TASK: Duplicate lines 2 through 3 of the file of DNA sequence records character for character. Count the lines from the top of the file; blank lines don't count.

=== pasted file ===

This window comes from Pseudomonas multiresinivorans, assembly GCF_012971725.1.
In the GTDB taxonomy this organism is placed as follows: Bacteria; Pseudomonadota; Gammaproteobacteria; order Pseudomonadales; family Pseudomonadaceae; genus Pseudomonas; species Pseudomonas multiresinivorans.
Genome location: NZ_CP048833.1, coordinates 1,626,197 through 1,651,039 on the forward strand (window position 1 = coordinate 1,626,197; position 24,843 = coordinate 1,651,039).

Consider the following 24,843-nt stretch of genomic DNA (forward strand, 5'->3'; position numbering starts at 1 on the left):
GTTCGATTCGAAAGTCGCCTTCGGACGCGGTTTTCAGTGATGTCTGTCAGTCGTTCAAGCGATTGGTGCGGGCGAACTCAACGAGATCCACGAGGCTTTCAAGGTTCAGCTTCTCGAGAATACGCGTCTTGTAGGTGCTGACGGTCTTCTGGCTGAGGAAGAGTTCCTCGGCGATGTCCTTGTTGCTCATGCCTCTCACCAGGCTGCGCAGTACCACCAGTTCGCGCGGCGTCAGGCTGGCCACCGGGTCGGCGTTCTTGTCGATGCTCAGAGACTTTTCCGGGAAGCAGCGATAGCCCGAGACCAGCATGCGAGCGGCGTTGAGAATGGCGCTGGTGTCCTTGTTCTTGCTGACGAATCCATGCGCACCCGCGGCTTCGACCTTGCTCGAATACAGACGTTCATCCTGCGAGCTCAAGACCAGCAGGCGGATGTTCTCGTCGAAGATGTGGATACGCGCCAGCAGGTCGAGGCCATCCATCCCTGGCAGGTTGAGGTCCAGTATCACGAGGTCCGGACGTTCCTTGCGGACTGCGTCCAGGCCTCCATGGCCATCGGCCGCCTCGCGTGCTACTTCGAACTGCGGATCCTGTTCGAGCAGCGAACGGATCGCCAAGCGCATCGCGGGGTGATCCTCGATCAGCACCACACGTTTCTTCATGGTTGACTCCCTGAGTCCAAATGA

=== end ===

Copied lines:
In the GTDB taxonomy this organism is placed as follows: Bacteria; Pseudomonadota; Gammaproteobacteria; order Pseudomonadales; family Pseudomonadaceae; genus Pseudomonas; species Pseudomonas multiresinivorans.
Genome location: NZ_CP048833.1, coordinates 1,626,197 through 1,651,039 on the forward strand (window position 1 = coordinate 1,626,197; position 24,843 = coordinate 1,651,039).